10. Stress Relief – What do you do when your stressed? Chances are it isn’t running. But exercise can be a great way to relieve stress, releasing endorphin which will improve your mood. The next time you feel stressed or tired, try doing an exercise you enjoy. When stress relief is linked to exercise, it is easy to regain the habit even after a leave of absence.
    11. Measure Fitness – Weight isn’t always the best number to track. Increase in muscle can offset decreases in fat so the scale doesn’t change even if your body is. But fitness improvements are a great way to stay motivated. Recording simple numbers such as the number of push-ups, sit-ups or speed you can run can help you see that the exercise is making you stronger and faster.
    12. Habits First, Equipment Later – Fancy equipment doesn’t create a habit for exercise. Despite this, some people still believe that buying a thousand dollar machine will make up for their inactivity. It won’t. Start building the exercise habit first, only afterwards should you worry about having a personal gym.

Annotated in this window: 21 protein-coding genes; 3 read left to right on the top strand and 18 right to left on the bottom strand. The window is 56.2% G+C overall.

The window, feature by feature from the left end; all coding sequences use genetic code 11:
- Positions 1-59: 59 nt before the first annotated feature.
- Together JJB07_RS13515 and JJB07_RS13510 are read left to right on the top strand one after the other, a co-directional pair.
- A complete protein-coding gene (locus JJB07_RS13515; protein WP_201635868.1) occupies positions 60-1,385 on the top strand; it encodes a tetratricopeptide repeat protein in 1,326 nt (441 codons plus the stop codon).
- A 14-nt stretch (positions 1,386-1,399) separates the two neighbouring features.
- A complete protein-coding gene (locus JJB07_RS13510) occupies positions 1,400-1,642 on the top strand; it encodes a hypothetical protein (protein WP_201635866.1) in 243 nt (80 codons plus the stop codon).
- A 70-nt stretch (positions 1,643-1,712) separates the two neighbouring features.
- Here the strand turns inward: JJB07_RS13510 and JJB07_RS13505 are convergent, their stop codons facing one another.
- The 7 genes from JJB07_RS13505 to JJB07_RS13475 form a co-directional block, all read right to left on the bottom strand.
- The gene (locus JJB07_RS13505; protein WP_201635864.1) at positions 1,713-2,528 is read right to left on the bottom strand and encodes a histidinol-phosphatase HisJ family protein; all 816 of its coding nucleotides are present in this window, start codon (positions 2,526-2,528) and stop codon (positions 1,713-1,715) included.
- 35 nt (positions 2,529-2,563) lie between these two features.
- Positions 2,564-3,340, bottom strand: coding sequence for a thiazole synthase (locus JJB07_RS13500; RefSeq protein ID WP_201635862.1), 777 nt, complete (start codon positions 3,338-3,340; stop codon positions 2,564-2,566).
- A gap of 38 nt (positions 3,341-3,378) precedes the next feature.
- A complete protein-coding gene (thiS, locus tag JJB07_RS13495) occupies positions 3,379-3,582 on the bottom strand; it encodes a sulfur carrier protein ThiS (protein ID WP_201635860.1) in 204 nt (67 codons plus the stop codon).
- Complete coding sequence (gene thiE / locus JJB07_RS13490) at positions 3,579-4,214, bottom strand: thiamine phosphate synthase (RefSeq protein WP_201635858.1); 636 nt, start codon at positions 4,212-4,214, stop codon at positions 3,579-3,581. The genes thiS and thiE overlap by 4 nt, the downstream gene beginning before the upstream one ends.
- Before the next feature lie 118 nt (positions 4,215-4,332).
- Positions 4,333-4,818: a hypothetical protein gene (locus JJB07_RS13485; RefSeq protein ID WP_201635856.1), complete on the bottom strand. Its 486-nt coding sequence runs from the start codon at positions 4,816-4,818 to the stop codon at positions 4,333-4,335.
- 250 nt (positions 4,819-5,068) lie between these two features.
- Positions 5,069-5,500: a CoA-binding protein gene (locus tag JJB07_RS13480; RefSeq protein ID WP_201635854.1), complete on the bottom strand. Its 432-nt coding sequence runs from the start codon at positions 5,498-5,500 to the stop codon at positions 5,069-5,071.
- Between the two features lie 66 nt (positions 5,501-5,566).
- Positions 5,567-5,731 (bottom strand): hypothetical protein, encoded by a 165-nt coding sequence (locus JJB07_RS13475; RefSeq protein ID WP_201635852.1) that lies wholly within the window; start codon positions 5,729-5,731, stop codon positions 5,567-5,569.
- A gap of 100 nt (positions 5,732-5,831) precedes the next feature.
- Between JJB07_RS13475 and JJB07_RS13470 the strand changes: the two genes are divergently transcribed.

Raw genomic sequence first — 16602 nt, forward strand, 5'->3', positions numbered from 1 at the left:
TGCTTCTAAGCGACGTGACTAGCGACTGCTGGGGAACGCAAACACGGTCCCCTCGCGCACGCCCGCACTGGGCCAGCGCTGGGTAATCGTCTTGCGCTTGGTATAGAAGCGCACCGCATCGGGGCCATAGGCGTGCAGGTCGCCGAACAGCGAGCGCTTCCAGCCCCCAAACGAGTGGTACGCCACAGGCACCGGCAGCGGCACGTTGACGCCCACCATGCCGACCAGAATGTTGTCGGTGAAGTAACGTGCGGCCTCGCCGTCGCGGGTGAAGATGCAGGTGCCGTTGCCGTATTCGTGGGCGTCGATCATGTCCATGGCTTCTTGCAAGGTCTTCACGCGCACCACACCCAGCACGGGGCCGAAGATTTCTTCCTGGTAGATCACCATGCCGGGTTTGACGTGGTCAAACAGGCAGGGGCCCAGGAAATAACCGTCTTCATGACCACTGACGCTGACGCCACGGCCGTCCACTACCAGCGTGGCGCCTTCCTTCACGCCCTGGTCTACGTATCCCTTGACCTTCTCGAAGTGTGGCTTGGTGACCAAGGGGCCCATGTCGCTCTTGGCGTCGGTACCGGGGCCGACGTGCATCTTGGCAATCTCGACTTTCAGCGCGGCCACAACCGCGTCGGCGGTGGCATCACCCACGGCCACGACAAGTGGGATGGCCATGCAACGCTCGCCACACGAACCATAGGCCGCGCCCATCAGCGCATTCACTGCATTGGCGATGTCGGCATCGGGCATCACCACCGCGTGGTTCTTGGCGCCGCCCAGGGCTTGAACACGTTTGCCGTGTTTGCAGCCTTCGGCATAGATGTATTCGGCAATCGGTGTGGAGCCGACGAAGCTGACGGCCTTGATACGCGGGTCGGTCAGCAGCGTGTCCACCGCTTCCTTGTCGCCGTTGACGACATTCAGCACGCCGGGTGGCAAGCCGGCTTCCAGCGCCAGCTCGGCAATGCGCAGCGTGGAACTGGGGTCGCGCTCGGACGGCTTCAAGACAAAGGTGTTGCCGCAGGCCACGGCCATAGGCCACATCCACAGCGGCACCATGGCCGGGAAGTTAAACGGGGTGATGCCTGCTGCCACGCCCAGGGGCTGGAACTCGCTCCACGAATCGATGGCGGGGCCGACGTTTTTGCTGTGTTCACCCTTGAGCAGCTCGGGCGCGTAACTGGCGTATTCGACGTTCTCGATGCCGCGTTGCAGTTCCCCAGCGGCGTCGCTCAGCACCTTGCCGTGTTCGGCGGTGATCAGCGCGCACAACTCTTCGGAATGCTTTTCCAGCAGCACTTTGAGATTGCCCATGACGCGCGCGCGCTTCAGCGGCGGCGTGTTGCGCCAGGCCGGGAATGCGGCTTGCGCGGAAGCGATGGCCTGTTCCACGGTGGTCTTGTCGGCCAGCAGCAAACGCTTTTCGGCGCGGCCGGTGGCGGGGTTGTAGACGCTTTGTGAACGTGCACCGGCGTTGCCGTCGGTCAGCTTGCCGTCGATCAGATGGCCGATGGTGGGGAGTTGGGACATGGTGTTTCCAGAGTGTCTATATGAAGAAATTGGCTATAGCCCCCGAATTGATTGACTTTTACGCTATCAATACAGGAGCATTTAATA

13. Isolate Your Weakness – If falling off the exercise wagon is a common occurrence for you, find out why. Do you not enjoy exercising? Is it a lack of time? Is it feeling self-conscious at the gym? Is it a lack of fitness know-how? As soon as you can isolate your weakness, you can make steps to improve the situation.
    14. Start Small – Trying to run fifteen miles your first workout isn’t a good way to build a habit. Work below your capacity for the first few weeks to build the habit. Otherwise you might scare yourself off after a brutal workout.
    15. Go for Yourself, Not to Impress – Going to the gym with the only goal of looking great is like starting a business with only the goal to make money. The effort can’t justify the results. But if you go to the gym to push yourself, gain energy and have a good time, then you can keep going even when results are slow.